Under the regime of privatization and deregulation, corporate-government disputes are occurring with increasing frequency, especially when consumers are able to force the hand of government to fight for its interests. For sure, these disputes would not occur without citizen pressure.
In the first place, the subjects of disputes are most often sweeteners granted by government to corporations to make the purchase of hitherto government owned and controlled corporations attractive such as sovereign guarantees, guaranteed rates of return on investment, rate increases, and allowable charges.
Second, governments do not normally act against corporate interests for fear of losing foreign investors.
Third, all presidents of this country, and even the heads of states of most countries for that matter, could not have won in elections without the financial backing of big corporations.
Fourth, it is against the essence of privatization and deregulation for the government to regulate the business activities of corporations. Government normally surrenders its regulatory functions and in its stead, legislates self-regulation (if there is really such a thing) for corporations.
Thus, it would take a lot of protest actions and exposés before government asserts its regulatory functions. And during the rare times that the government acts for the interest of consumers, companies run to the International Court of Arbitration on charges of breach of contract.
As readers most probably know already, there is a ton of difference between reconciliation or mediation and arbitration. The purpose of reconciliation is to arrive at a mutually acceptable agreement between the two parties in the dispute. In arbitration, the two parties to a dispute submit themselves to the decision of the arbitrator/s.
The other thing about the International Court of Arbitration is that it is under the auspices of the International Chamber of Commerce. Understandably, since it is under an organization of big corporations, it would take the viewpoint and standpoint of big business.
For example, in February 2015, the arbitration tribunal allowed the Bases Conversion Development Authority to boot out the CJH Development Corp. after the latter failed to pay its obligations to the government. But at the same time, the BCDA was ordered to pay CJH P1.4 billion ($30.4 million) in back rentals.
Just recently, in June 2015, DFNN, a technology solutions provider, filed and won in an arbitration case against the Philippine Charity Sweepstakes Office after the latter terminated its Equipment Lease Agreement with the former. DFNN is now seeking a P310 million ($6.7 million) damage award.
Maynilad and Manila Water often run to the international arbitration tribunal whenever the Metropolitan Waterworks and Sewerage System (MWSS) denies their petition for rate increases. For example, in September 2013, both water utility companies filed petitions for rate increases. The MWSS not only denied their petition but also ordered them to reduce their base rates after disallowing the inclusion of corporate income taxes in the computation of pass on costs of both companies. In October 2013, Maynilad filed for arbitration, and Manila Water followed suit a little later.
In December 2014, Maynilad got a favorable ruling, with the arbitration court allowing it to pass on to consumers its corporate income taxes and upholding its rebasing adjustment. In March 2015, the arbitration court, with a different panel hearing the case, denied Manila Water’s claim citing that it is a public utility. Manila Water is contesting this claiming that under the concession agreement, both water utility companies are deemed as agents and contractors of MWSS, which is the public utility (hair-splitting technical legalities).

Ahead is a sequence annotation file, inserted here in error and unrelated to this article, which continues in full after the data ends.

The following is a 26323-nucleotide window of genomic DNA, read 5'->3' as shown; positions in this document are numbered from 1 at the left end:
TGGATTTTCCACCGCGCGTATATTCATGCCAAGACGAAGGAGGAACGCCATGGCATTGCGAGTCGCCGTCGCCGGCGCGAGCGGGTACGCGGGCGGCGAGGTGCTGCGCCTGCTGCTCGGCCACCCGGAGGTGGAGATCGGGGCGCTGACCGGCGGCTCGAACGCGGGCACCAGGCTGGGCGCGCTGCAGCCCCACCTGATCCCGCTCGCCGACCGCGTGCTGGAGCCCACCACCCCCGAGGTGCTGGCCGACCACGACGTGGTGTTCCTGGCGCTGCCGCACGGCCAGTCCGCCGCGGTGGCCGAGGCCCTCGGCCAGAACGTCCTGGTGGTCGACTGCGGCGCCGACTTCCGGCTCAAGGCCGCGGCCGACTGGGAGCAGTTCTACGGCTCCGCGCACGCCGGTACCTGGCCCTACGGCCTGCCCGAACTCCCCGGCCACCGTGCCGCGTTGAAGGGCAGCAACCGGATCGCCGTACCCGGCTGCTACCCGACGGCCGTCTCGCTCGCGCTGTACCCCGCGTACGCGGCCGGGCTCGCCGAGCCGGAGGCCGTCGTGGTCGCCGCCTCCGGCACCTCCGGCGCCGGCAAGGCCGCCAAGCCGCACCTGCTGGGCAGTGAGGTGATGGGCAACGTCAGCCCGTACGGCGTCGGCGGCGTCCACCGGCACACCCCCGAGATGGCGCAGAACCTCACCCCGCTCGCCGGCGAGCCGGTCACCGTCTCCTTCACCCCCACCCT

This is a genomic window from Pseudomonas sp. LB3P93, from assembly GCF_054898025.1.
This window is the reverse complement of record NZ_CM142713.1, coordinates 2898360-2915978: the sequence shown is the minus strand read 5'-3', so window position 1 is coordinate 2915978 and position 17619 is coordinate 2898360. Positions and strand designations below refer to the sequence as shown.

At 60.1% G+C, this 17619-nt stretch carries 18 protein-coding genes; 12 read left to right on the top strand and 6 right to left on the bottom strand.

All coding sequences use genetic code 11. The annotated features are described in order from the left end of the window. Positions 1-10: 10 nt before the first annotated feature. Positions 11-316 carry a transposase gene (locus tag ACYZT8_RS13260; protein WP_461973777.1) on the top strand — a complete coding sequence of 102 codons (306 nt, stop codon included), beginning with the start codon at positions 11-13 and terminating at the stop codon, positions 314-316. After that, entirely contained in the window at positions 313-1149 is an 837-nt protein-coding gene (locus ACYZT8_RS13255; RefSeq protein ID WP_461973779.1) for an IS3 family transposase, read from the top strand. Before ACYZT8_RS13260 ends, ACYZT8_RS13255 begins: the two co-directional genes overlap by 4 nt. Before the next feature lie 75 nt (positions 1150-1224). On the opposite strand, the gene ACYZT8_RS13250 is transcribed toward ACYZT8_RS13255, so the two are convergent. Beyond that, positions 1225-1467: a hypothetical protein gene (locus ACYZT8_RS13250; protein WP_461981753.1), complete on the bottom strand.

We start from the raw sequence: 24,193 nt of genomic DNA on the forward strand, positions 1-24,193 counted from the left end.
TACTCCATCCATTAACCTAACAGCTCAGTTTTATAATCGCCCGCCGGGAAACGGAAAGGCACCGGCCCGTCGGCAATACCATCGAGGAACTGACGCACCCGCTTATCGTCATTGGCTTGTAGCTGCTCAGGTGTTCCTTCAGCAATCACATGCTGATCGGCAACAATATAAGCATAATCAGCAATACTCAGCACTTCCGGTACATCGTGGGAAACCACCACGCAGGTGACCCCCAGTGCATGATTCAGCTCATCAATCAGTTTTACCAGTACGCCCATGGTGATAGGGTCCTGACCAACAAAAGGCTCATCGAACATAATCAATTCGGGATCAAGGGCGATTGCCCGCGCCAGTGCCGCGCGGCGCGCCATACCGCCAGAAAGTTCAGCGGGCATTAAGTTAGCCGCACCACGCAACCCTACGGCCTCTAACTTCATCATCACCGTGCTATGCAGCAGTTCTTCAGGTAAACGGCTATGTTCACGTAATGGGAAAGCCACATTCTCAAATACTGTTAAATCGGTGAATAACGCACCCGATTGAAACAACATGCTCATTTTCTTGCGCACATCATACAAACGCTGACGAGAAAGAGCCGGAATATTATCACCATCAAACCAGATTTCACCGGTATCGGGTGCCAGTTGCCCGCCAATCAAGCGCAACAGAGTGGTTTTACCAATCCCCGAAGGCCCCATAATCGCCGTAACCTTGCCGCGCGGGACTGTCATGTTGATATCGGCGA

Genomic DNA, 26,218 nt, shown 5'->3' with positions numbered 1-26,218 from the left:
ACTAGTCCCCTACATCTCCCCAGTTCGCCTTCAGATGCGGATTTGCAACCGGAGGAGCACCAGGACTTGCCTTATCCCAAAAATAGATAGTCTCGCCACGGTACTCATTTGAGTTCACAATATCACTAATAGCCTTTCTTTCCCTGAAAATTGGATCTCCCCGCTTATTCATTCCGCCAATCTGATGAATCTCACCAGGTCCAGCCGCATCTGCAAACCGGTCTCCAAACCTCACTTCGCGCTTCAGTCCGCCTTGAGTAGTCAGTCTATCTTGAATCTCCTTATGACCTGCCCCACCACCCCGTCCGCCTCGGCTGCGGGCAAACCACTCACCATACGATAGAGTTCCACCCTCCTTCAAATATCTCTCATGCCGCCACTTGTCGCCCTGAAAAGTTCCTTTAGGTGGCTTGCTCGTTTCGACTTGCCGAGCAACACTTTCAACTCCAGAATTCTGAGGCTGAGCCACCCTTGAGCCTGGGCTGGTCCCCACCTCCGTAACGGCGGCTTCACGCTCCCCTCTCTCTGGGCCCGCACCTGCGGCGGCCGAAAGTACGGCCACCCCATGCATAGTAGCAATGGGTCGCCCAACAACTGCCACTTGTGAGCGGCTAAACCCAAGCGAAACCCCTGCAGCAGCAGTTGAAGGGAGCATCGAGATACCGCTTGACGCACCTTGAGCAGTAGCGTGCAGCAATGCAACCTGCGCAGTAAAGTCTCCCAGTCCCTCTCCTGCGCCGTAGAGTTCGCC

Based on these decisions, Maynilad customers would be charged a higher rate while the Manila Water customers would get a rate rollback of P2.77 per cubic meter, which would be spread over two years.
However, Maynilad would be filing another arbitration case against the MWSS because the latter delayed compliance with the arbitration ruling, allowing for a rate increase, while awaiting the decision on the Manila Water case. Maynilad would be asking for P3.44 billion ($73.9 million) in losses from foregone revenues since 2013 and another P208 million ($4.5 million) each month beginning January 2015.
Manila Water, on the other hand, is seeking a damage claim from the Department of Finance (DOF) amounting to P79 billion ($1.52 billion), computed on the basis of its projected future financial losses from 2015 to 2037 resulting from the cut back and rollback in rates provided for by the decisions of the MWSS and International Court of Arbitration. Manila Water is basing its claim on the Letter of Undertaking issued by the government through the DOF in July 31, 1997. In the said Letter of Undertaking, the government commits to “indemnify Manila Water against any loss caused by any action on the part of MWSS resulting in the reduction of the standard rates ‘below the level that would otherwise be applicable in accordance with the Concession Agreement’ thereby denying Manila Water a rate of return ‘allowed from time to time to operators of long term infrastructure concession arrangements in other countries having a credit standing similar to that of the Philippines’ pursuant to Section 9A of the Concession Agreement.”
So whenever the companies gain in arbitration, consumers shoulder the burden of increased rates and charges; when the companies lose, consumers, through their taxes, bear the burden of paying the claims for damages emanating from the sovereign guarantees provided by the government.
Bayan Muna is right. The arbitration clause and sovereign guarantees provided for in concession agreements and Public Partnership Project contracts being entered into by the government are downright immoral and anti-people.